Monday, February 18, 2008

Bujagali Falls, Uganda.

I'm alive and well. Finished rafting yesterday. It was excellent. Beyond excellent. Some pretty big, nasty rapids. There's nothing like having your heart jammed in your throat as you're being launched off a 15 ft waterfall or crashing through 10 ft standing waves. It's truly surreal world when you're at the trough of some of these waves. You quickly lose perspective as the horizon disappears and are surrounded by the deafening roar of the boiling rapids.

An even more surreal experience is being tossed into the drink. Got thrown out twice. The first tip happened when we rolled the raft broadside into a gargantuan wave. Everyone was given the heave-ho except for Klaus, the resident Danish funny guy.

In the second incident, I alone was thrown. I'm not sure what the hell happened to this day. I think we got a little too cocky. We were setting up the raft to "surf" at the bottom of a waterfall. As we approached the sweet spot in the stream (where a gigantic eddy pool would hold us steady), the raft jerked and then tilted toward my side. Without any effort, I inelegantly somersaulted head first over the side of the boat and found myself in a peaceful white bubbly world (with the Strauss' Blue Danube playing in my head). Smooth move, ex-lax. After getting through the initial set of rapids, it wasn't so scary after all. Embarrassingly I was reeled in by one of the accompanying rescue kayakers.

[Inevitably there will be questions regarding the Zambezi River vs. the Nile. The Zambezi was much more intense. The rapids there are much closer together. The flat water stretches on the Nile gave us a lot of rest (much appreciated sometimes). There were a lot more rocks in the Zambezi. I'm talking about the house-sized variety. The channel was much more narrow than that of the Nile. The roar was much louder as well on the Zambezi. All because of the river being confined to the bottom of a gorge, I think.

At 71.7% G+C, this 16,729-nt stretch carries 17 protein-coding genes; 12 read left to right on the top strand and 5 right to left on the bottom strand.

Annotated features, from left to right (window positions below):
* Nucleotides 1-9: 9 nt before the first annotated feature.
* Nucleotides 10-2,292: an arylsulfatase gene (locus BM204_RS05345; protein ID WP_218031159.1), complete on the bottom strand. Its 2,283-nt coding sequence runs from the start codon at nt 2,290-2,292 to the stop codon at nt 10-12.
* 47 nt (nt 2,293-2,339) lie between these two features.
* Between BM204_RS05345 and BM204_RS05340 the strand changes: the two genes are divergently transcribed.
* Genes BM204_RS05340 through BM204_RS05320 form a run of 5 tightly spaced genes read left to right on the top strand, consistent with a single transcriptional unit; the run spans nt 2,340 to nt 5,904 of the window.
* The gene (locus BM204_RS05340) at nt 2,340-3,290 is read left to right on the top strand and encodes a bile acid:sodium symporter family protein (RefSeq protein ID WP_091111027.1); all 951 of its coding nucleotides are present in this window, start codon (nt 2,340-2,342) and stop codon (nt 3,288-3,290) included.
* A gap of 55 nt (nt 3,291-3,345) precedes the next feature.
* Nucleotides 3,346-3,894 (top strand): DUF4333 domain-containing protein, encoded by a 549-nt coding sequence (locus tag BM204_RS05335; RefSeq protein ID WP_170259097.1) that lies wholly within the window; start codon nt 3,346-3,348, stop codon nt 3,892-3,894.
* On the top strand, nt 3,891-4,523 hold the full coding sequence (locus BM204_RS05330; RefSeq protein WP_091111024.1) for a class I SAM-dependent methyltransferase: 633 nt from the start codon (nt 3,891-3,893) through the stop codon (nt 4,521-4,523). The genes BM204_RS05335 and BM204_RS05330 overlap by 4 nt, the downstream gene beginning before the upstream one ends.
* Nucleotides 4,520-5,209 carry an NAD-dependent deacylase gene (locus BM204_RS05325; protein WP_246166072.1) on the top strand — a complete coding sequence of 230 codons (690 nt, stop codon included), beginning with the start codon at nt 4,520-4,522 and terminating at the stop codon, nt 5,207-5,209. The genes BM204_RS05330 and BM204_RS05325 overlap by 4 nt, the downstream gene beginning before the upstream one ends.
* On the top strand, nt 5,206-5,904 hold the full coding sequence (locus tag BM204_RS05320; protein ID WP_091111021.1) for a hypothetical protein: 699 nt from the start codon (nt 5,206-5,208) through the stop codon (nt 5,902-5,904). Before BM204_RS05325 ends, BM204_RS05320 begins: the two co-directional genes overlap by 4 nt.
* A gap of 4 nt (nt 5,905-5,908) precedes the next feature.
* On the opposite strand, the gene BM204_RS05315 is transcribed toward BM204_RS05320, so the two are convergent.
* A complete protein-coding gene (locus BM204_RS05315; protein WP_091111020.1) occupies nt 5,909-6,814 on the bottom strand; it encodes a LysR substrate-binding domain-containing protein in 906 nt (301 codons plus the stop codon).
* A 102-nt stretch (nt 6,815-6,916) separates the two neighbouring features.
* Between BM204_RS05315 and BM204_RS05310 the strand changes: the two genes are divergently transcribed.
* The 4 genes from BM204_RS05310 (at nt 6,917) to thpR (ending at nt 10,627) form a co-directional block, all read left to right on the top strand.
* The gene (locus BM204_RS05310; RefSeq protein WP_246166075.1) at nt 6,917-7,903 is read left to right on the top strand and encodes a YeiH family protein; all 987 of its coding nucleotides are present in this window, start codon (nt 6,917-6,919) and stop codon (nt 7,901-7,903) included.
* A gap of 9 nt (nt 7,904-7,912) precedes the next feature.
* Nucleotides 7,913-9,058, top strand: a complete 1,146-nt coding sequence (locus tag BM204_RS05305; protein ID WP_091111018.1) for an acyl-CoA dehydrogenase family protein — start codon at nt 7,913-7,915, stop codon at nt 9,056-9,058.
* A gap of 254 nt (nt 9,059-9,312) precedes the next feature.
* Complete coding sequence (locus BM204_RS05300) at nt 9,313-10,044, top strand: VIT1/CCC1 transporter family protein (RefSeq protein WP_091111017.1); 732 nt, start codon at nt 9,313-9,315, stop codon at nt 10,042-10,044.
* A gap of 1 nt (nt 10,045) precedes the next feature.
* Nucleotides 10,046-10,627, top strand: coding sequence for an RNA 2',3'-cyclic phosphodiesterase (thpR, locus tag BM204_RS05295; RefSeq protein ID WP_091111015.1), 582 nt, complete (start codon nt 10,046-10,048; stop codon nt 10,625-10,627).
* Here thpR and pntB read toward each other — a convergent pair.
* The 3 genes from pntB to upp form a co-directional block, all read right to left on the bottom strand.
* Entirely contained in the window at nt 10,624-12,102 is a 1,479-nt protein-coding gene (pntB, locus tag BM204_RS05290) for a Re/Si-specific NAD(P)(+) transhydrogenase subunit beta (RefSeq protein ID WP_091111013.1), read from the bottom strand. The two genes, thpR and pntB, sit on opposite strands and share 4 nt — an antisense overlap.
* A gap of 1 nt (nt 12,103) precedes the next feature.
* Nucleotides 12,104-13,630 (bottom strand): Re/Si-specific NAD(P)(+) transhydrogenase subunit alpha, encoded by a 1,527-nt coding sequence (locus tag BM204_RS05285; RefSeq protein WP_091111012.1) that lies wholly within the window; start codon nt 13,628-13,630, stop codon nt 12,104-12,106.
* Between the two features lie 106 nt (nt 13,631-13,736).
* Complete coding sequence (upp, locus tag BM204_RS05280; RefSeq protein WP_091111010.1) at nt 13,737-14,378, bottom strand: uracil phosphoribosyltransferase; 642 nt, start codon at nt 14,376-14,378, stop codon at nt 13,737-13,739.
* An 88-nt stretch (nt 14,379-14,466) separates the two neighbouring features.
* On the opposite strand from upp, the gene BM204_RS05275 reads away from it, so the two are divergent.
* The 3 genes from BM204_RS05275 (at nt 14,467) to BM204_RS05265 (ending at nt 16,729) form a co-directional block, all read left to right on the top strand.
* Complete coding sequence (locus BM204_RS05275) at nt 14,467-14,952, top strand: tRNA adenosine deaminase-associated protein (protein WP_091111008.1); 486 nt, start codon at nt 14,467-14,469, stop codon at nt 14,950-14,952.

The paddling techniques were different as well. I don't know if it had to do with the smaller rafts used on the Nile, but Henry, our guide was never hesitant to shout out "get down" command. On the Zambezi we had to paddle the entire rapid. Maybe we needed more speed to crash through the waves. If i recollect correctly the Zambezi rapids, on average, were longer. We were given a lot more instructions on the course.

In my opinion, you've got to do both. Life's too short not to.]

The price of admission included a huge bbq dinner plus a drink beer till you puke party. Oh how I feel like a kid again...

I've decided to stay in Bujagali Falls, home of the bbq dinner, for a day or two. Situated at the edge of the Nile Gorge, the view of the river is really nice. More importantly, the air is fresh compared to noxious fumes of Kampala. The ol' lungs, despite the occasional spasms, seem to be responding well.

I think I'm going to like it here...

No comments: